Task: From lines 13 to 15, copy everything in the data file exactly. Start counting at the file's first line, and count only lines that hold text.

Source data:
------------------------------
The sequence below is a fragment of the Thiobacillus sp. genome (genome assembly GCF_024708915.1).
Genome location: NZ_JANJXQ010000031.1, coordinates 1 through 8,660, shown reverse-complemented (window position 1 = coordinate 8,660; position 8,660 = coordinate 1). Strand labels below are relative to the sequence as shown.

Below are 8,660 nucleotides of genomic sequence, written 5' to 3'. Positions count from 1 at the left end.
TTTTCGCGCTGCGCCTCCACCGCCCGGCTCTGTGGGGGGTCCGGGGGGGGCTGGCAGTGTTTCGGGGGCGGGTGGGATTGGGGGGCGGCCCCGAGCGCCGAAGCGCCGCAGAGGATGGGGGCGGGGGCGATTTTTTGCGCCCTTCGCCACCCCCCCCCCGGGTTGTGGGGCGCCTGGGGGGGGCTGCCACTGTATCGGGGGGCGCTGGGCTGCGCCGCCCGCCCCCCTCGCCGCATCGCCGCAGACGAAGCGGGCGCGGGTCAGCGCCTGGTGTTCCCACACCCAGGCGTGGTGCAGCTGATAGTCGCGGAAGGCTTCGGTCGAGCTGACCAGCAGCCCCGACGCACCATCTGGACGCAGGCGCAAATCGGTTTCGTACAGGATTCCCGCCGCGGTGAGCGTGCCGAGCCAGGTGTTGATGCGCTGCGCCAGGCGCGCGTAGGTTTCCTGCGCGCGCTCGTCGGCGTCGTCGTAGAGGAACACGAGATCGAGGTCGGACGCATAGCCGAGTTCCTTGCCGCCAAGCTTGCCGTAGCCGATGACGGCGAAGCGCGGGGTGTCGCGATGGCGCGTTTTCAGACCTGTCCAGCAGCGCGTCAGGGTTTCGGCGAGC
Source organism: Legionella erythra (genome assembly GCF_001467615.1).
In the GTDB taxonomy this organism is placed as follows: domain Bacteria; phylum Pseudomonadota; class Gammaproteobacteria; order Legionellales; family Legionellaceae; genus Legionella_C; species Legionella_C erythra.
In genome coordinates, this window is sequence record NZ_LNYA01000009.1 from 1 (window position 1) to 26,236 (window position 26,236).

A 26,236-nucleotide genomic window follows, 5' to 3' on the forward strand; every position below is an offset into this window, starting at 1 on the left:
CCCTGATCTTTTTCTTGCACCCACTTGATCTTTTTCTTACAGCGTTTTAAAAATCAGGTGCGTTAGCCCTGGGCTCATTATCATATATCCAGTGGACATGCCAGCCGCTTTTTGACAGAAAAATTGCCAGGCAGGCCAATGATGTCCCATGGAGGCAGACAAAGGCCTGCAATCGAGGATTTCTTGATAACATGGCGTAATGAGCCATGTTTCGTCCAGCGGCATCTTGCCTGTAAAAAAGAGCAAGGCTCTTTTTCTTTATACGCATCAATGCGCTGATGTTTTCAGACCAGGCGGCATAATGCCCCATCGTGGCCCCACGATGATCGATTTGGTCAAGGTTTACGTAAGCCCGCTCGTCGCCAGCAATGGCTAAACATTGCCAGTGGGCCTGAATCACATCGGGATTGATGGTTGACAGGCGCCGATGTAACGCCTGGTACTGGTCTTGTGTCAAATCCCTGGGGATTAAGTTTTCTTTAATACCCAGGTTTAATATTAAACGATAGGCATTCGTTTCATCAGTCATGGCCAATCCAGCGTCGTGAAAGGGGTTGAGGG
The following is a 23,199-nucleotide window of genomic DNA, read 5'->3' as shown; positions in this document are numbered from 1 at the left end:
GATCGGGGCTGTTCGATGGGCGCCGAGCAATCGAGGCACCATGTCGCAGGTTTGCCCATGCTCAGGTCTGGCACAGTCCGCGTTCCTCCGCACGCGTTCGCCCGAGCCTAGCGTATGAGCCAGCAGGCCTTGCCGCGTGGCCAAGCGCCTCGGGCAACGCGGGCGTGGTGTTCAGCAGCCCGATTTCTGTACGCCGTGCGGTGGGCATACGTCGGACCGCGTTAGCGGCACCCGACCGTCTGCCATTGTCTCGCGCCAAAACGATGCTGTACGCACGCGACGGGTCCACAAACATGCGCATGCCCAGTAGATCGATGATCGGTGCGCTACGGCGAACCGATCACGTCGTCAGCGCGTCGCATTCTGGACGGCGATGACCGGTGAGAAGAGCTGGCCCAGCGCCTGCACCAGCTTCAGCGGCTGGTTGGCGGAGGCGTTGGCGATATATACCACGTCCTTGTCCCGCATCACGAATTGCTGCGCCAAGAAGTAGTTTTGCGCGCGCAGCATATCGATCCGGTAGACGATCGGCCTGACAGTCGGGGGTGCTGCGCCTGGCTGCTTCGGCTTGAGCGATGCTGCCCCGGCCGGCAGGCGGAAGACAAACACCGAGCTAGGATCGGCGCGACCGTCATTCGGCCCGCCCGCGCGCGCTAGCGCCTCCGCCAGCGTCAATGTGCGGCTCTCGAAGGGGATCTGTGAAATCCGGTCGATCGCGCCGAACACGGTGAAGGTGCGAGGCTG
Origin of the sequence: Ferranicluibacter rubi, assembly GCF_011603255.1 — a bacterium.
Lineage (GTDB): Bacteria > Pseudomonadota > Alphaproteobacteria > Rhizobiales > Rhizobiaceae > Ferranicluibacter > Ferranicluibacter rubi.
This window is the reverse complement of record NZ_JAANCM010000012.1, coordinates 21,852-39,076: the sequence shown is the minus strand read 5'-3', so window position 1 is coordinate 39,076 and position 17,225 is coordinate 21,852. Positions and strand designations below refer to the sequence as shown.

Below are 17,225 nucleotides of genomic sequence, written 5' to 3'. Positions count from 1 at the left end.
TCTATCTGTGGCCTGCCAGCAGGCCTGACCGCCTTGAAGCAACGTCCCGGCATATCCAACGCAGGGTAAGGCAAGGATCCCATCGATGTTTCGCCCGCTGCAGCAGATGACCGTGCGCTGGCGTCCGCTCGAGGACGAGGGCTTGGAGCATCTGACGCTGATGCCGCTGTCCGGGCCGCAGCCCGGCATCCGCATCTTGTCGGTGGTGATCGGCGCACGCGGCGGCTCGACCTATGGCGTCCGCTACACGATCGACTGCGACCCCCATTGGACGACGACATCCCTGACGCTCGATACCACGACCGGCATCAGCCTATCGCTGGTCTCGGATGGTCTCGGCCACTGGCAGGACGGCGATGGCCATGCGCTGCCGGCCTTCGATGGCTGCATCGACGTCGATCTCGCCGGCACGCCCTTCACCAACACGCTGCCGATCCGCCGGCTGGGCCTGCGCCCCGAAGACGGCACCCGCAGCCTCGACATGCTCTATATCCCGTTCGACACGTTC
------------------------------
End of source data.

Lineage (GTDB): Bacteria > Pseudomonadota > Alphaproteobacteria > Rhizobiales > Rhizobiaceae > Ferranicluibacter > Ferranicluibacter rubi.
This window is the reverse complement of record NZ_JAANCM010000012.1, coordinates 21,852-39,076: the sequence shown is the minus strand read 5'-3', so window position 1 is coordinate 39,076 and position 17,225 is coordinate 21,852. Positions and strand designations below refer to the sequence as shown.

Below are 17,225 nucleotides of genomic sequence, written 5' to 3'. Positions count from 1 at the left end.